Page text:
Wednesday, March 11th, 2020

Board members receive election day guidelines

Coronavirus concerns

By William Kincaid
CELINA - The coronavirus will probably make its way to Mercer County, however, residents should not give into fear, one county official said on Tuesday.
"We want to urge people to be prepared, and we want to be prepared as a health department and know that something could be coming that's worse than what we've got right now, but we're not running around saying 'the sky is falling,' either," Mercer County Health District Administrator Jason Menchhofer said.
Menchhofer briefed board of elections members about the coronavirus and suggested measures to prevent its spread at polling sites on Election Day.
"We've been trying here at the local level to put out the message that it's not just about this novel coronavirus. The flu virus still right now is a much bigger threat to us here locally than the coronavirus," he said.
Viruses in general can spread in numerous ways.
"The coronavirus, the flu virus, those respiratory viruses that we're particularly concerned with at this time of year … are spread through droplet transmissions," Menchhofer said.
The coronavirus appears to be spread primarily by droplet transmissions, typically through coughing, he noted.
"We will encourage frequent disinfecting of surfaces," he said. "But the higher probability of contracting that infection is going to be through the airborne droplet transmission at a distance of less than 6 feet."
Menchhofer recommended people minimize close contact with one another, frequently wash their hands and use hand sanitizers containing at least 60% alcohol, cover coughs, clean and disinfect surfaces and stay home when sick.
He also spoke about the symptoms of the diseases, urging those who think they may be sick with coronavirus to call ahead rather than show up unannounced at urgent care, the emergency room or a doctor's office, to prevent exposing others to the sickness.
"What we're talking about right now, influenza and coronavirus, you're going to see potentially fever, cough, sore throat, runny nose, muscle and boy aches, fatigue, headaches," Menchhofer said. "One symptom that seems to be somewhat unique to the coronavirus is shortness of breath, difficulty getting your breath."
Menchhofer said he and other county health officials attended Gov. Mike DeWine's summit on coronavirus preparedness last week, where they heard from the U.S. Surgeon General via a video presentation. The surgeon general put the outbreak into perspective, noting at the time the number of national deaths from coronavirus was nine or 10.
"During the current influenza season there's been around 18,000 people who have died from the flu in the United States," Menchhofer told board members. "Yeah, this thing (coronavirus COVID-19) is new. There's some unknowns. We don't know for sure how it's going to behave, but there are other threats out there that are more serious to us right now because they're actually here in our community."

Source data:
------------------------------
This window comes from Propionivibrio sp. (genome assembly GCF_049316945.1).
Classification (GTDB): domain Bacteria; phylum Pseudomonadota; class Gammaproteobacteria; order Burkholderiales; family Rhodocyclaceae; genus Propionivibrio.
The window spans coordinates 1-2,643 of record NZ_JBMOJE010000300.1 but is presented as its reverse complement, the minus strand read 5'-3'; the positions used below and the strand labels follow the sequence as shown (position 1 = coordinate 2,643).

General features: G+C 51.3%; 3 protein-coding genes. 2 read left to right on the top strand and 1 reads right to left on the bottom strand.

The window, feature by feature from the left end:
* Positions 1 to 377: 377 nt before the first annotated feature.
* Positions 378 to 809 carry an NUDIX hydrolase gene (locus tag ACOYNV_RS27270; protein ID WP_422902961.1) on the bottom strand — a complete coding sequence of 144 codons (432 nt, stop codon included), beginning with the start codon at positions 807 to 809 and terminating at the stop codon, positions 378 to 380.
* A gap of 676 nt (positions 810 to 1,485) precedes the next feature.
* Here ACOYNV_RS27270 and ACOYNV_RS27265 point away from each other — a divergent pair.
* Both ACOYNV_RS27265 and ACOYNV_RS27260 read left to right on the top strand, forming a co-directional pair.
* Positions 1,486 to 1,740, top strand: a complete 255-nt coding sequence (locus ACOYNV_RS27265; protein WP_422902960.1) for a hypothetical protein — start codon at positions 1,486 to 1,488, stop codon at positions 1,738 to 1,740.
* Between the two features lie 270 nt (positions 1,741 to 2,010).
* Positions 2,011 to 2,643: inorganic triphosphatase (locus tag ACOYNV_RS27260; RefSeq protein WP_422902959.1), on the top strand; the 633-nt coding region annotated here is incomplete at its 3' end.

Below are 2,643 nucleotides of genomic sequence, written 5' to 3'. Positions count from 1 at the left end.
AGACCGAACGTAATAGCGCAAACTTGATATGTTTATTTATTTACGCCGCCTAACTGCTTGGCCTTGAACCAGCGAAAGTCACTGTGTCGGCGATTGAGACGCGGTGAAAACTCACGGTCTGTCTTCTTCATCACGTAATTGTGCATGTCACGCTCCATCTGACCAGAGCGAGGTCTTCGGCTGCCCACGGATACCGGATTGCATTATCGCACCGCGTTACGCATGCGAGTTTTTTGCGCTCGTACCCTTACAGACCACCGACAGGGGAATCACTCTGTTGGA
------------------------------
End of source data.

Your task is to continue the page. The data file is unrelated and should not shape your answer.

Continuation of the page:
Elections board members on Tuesday agreed to enact several measures to prevent the spread of illness at polling sites on Election Day.
All voting locations will have hand sanitizer available for voters and elections officials, director Deb Sneddon said. Poll workers will regularly wipe down voting equipment with sanitizer, as well as sanitize pens, clipboards, door handles, tabletops and other surfaces.
"All poll workers have been instructed on procedures to follow on election day to minimize areas where virus transfer is most likely to take place and we are confident that every possible precaution will be taken to protect your safety," a news release reads.
The board also advised voters to take steps including minimizing socializing while waiting.
"Bring your own pen with which to sign in, and when you are asked for identification, hold it so that the poll worker can read it to verify your name and address and that your identification is still valid," the release sates. "If you pass your identification over to a poll worker, you may request that it be sanitized before it is handed back to you. Consider as well that if you are coughing or sneezing, that you wear a mask to minimize the risk of transmitting any virus; be it cold, flu or other."
Republican Secretary of State Frank LaRose urged Ohioans on Tuesday to take advantage of early voting opportunities available in person and by mail heading into the March 17 primary.
He also reminded voters they can still request an absentee ballot, but they must act quickly. Ohio's process requires printing out a ballot application and mailing it in, receiving the ballot by mail and getting it turned in or postmarked by Monday.
LaRose has ordered all 88 county elections boards to provide curbside ballot drop-off on Election Day. The boards also are working with local emergency management offices to ensure they have the sanitation supplies necessary to keep polling places safe and, if that fails, LaRose said his office will provide the funds to buy them.
DeWine declared a statewide emergency on Monday, after three cases of COVID-19 were confirmed in Ohio. LaRose's order to move polling places located inside nursing homes also came on Monday, eight before the election.
Heeding LaRose's order, Auglaize County Board of Elections officials on Monday moved one polling location from Otterbein Cridersville to the Auglaize County Fairgrounds Junior Fair Building in Wapakoneta, for the Cridersville East and West precincts.
"Additionally, we encourage voters to take advantage of Ohio's ample early voting opportunities," board director Michelle Wilcox said in a news release.
- The Associated Press contributed to this story.
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